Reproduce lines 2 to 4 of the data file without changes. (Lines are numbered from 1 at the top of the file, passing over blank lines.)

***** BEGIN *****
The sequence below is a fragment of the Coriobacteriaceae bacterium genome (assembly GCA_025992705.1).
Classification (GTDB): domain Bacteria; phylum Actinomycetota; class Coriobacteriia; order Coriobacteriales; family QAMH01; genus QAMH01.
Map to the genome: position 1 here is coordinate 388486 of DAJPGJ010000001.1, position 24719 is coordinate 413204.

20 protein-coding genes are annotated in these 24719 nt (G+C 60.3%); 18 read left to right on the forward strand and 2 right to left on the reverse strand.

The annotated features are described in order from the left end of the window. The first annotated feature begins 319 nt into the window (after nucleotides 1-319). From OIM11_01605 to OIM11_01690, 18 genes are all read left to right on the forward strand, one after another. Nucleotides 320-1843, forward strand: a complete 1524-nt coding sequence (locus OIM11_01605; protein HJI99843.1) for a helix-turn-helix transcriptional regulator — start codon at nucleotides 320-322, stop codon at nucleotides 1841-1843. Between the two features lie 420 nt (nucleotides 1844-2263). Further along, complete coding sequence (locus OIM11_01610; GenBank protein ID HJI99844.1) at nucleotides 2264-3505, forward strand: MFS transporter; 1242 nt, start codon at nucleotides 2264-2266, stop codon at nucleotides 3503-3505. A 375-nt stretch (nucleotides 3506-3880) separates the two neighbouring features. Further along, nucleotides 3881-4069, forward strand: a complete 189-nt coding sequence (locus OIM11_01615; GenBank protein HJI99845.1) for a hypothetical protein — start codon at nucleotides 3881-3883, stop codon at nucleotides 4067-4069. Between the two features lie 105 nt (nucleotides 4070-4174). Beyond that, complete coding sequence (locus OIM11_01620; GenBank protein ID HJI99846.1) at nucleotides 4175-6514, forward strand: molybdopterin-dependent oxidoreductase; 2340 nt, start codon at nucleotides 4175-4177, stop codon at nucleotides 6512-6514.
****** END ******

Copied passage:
Classification (GTDB): domain Bacteria; phylum Actinomycetota; class Coriobacteriia; order Coriobacteriales; family QAMH01; genus QAMH01.
Map to the genome: position 1 here is coordinate 388486 of DAJPGJ010000001.1, position 24719 is coordinate 413204.

20 protein-coding genes are annotated in these 24719 nt (G+C 60.3%); 18 read left to right on the forward strand and 2 right to left on the reverse strand.